India needs to draw lessons on restraint from the Boston blasts
With reference to the editorial Still in the danger zone (April 17), the Boston marathon bombings clearly suggest that the war against terrorism has not ended and the United States, no matter how much money it spends, can never become a walled fortress and eliminate the threat of terrorism completely. However, the way the US handled the situation is commendable.
Neither the police nor the US president jumped to conclusions. The restraint that the American political class displayed and the way the police and emergency services simultaneously swung into action and attended to the injured people at the scene was exemplary. India must learn a lesson or two from the incident.
Subhash Vaid, via email
Time to sow the seeds of hope
With reference to Fernando Molina Cortés’ article Harvest of Suicides (World Peasants’ Day, April 17), it is a matter of shame for India, which claims to be an emerging superpower, that 14,000 farmers committed suicide in 2011. It needs to be realised that farmers are the key to our economic growth. Therefore, the governments at the Centre and in the states must ensure that welfare measures like better marketing of agro-products and insurance policies for farmers are effective.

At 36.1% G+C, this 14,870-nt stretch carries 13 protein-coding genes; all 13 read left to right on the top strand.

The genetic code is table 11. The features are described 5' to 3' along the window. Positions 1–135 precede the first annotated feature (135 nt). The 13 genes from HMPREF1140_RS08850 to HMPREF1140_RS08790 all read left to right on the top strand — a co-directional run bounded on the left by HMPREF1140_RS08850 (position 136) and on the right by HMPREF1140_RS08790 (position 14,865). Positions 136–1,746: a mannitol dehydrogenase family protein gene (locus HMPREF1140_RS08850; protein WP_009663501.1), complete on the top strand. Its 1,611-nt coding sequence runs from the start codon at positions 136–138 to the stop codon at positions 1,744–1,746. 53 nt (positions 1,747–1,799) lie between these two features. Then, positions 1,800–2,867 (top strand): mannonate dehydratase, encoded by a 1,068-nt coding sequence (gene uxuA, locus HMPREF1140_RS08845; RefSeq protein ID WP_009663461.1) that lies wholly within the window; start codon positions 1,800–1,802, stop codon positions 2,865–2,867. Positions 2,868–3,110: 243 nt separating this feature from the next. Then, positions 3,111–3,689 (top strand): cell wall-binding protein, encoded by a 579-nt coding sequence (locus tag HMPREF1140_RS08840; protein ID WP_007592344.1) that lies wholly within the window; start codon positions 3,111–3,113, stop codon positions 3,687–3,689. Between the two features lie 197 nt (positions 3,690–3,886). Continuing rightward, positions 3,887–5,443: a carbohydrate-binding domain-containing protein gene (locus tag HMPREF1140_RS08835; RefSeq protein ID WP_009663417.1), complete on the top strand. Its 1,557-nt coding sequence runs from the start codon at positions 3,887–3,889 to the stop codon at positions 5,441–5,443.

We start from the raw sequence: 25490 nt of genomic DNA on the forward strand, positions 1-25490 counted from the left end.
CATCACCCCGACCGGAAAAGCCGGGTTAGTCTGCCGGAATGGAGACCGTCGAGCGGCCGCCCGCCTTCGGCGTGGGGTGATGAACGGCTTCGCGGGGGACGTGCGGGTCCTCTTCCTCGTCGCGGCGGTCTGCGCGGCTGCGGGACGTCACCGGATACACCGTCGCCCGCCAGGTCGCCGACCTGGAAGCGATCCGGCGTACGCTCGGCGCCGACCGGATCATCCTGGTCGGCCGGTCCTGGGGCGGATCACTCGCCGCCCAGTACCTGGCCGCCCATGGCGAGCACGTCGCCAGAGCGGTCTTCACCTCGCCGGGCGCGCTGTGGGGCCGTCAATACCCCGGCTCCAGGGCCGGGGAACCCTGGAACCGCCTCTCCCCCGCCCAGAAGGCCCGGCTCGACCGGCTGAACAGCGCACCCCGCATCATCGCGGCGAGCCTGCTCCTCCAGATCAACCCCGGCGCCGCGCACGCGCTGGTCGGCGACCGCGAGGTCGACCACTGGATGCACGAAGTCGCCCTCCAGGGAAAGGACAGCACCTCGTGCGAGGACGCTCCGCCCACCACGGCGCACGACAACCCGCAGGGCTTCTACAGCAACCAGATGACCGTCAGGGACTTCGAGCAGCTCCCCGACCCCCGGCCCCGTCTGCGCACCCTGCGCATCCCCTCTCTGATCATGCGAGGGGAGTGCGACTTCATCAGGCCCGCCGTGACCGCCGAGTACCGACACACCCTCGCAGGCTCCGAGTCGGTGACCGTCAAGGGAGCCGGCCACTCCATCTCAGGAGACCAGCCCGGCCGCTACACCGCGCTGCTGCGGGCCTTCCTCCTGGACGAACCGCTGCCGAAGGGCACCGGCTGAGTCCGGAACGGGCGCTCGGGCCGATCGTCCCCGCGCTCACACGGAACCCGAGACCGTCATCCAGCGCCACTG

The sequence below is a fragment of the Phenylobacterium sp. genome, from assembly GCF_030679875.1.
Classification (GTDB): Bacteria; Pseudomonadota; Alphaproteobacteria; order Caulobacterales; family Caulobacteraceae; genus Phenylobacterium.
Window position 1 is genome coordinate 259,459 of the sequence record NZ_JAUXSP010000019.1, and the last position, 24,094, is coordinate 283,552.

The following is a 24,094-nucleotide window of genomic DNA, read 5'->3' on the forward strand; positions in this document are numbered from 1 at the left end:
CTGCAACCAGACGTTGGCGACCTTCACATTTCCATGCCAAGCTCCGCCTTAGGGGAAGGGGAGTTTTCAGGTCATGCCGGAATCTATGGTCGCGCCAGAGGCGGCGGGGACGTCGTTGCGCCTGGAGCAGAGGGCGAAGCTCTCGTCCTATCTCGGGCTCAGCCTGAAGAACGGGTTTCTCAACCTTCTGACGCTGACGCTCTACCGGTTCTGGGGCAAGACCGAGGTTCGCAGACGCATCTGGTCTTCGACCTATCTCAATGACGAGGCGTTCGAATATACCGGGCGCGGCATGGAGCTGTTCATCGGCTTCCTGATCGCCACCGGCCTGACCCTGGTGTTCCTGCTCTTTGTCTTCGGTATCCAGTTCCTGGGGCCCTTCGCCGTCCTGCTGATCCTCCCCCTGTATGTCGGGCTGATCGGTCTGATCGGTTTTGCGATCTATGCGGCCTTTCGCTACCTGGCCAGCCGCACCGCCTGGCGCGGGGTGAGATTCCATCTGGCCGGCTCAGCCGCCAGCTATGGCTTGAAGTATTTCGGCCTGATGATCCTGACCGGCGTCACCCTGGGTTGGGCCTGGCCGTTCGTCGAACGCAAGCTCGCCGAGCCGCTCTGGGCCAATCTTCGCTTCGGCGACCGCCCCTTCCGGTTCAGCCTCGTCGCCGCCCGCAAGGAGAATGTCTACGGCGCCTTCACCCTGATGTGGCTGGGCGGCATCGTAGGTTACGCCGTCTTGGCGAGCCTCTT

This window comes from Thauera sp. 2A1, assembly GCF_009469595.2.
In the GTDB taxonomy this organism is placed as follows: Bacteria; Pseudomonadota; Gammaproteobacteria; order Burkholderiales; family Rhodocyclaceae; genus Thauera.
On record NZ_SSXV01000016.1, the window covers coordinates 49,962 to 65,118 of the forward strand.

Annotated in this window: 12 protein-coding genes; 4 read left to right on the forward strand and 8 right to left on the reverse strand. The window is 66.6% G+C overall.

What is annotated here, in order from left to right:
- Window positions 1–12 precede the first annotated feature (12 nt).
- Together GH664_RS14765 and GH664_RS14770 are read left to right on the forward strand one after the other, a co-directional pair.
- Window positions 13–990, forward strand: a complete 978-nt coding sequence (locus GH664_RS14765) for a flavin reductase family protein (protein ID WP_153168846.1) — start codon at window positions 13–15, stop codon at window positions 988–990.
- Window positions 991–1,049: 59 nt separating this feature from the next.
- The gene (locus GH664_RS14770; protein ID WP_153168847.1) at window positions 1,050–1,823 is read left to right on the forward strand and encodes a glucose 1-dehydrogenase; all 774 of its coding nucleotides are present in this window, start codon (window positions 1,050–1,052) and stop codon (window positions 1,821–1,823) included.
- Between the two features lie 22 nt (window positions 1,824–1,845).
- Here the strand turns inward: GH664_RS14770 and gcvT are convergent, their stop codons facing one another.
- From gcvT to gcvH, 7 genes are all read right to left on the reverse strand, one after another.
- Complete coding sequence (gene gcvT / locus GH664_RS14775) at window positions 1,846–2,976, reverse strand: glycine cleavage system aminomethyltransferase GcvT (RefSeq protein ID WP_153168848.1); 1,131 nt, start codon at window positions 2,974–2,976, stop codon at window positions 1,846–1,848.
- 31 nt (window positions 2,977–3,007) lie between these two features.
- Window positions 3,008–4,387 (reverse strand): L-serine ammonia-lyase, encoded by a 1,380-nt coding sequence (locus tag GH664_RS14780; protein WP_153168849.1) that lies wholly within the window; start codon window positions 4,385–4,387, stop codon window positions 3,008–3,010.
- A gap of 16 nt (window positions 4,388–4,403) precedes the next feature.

Gulshan Kumar, via email
A case of crass opportunism
With reference to the editorial Restraint seems an alien concept (Our Take, April 18), Congress national spokesperson Shakeel Ahmad’s insensitive remark that the Bangalore blast “will certainly help the BJP politically on the eve of election” reeks of crass political opportunism.
Unfortunately, he’s not alone. Time and again, politicians cutting across party lines have shown that they will try to gain political mileage from any crisis — be it the 26/11 attacks or the clemency appeal for Khalistani militant Devender Pal Singh Bhullar.
SD Sahay, Delhi
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